POINT OF VIEW began as an attempt to explain the causes behind the urban unrest of the 1960s and became Cleveland's foremost example of alternative or advocacy journalism. Although issues were undated for the first few years, the first number appeared in June 1968. It was the creation of Roldo Bartimole, a native of Connecticut and former reporter for the PLAIN DEALER and the Cleveland office of the Wall St. Journal. Bartimole's objective was to uncover stories that were being ignored by the mass media, particularly those that exposed the behind-the-scenes operations of the power structure. Ignoring canons of objectivity, he openly took sides on issues but avoided making endorsements. His most consistent beat was reporting what he perceived as the transgressions of the establishment media, particularly those of his former employer, the Plain Dealer. Other targets of Bartimole's muckraking included local foundations, public utilities, and even the fundraising tactics of the UNITED WAY. From its inception, Point of View remained a 1-man operation, "fiercely independent," in the words of the proprietor. A sheet of 4 letter-sized pages, it appeared biweekly except for single issues in July, August, and December. It was sold primarily by subscription; its circulation rose from 300 in the first year to over 700 in the 1990s. Local politicians and outside observers agreed that Point of View exerted an influence far out of proportion to its size and circulation, however. It was called the country's sharpest media critic by media watcher Jas. Aronsonk.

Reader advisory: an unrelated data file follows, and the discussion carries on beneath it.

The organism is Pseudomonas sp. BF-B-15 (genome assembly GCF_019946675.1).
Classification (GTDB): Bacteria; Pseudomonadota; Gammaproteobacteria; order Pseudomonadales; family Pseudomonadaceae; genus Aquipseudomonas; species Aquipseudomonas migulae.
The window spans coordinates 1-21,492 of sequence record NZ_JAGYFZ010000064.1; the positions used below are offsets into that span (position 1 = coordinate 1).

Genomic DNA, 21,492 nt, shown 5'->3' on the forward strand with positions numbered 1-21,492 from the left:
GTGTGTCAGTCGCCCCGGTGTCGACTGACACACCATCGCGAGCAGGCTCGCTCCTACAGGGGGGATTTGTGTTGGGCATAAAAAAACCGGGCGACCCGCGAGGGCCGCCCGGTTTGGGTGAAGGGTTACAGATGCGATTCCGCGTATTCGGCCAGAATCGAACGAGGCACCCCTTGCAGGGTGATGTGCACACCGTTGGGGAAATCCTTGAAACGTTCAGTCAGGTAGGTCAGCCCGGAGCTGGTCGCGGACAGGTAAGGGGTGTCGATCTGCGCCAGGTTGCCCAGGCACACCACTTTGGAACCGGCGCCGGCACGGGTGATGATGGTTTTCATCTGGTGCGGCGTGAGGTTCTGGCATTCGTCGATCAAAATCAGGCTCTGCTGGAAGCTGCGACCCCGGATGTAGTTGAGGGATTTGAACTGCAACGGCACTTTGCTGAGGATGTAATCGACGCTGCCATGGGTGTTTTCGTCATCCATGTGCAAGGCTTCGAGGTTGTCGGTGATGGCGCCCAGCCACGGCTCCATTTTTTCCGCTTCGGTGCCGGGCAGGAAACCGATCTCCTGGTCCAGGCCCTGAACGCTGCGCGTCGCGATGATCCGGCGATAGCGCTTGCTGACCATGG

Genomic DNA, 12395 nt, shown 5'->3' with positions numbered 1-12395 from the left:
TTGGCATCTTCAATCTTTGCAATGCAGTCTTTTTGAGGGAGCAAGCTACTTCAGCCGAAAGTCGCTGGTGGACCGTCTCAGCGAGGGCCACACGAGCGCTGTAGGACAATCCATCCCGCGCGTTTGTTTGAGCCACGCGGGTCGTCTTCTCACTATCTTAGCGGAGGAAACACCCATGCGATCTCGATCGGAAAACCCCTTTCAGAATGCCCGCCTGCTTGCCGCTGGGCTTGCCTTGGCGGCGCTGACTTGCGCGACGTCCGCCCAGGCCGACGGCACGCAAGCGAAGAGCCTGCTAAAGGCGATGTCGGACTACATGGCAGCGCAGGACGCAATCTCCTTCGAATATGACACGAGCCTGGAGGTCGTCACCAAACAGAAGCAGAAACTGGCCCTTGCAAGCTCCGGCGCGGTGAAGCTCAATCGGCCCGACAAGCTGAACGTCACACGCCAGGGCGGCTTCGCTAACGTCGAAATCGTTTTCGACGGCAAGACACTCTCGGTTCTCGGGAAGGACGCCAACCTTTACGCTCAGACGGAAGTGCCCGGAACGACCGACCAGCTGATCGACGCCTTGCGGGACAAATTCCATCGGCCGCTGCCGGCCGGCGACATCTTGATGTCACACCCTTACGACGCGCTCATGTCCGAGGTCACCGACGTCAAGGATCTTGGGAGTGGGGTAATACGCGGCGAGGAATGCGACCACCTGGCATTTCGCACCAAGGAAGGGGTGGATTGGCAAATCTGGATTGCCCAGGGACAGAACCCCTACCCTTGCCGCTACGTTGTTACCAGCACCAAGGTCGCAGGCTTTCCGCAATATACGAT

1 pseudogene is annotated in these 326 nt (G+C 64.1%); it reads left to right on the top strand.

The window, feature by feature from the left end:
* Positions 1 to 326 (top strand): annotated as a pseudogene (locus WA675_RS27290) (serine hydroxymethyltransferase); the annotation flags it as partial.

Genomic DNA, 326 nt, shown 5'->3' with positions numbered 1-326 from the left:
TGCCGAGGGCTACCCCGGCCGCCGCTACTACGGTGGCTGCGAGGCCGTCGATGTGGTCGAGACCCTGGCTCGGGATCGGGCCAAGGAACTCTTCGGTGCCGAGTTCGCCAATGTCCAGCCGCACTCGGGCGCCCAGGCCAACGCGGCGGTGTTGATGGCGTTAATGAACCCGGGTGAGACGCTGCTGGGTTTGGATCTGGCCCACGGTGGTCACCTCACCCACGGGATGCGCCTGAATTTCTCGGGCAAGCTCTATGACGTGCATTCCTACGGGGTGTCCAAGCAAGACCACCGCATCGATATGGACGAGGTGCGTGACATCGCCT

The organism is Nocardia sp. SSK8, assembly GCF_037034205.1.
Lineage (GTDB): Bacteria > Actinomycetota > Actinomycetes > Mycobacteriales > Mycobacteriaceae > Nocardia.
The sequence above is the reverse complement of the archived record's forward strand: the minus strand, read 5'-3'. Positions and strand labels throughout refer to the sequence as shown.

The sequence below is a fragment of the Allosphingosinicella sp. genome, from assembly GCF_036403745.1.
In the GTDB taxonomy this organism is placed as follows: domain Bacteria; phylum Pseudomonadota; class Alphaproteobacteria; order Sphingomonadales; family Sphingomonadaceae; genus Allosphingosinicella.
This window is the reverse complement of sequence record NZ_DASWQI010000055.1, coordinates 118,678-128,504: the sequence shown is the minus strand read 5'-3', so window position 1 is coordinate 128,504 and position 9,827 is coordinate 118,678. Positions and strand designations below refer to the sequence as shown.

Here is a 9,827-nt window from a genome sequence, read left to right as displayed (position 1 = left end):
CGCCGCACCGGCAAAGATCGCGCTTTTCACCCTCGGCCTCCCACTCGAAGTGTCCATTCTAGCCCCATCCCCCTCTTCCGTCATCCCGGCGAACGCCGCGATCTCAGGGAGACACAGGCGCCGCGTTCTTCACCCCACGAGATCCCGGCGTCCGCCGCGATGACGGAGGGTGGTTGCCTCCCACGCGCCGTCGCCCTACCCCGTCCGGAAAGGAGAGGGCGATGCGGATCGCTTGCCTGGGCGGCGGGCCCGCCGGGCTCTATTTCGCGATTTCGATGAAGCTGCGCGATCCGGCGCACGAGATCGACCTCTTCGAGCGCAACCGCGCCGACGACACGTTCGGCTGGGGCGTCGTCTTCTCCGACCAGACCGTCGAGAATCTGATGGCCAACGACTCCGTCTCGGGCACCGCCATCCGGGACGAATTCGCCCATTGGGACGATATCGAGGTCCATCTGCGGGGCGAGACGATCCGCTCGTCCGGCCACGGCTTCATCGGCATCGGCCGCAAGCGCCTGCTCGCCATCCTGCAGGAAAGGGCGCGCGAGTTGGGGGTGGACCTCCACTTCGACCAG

Read Point of View at Cleveland Memory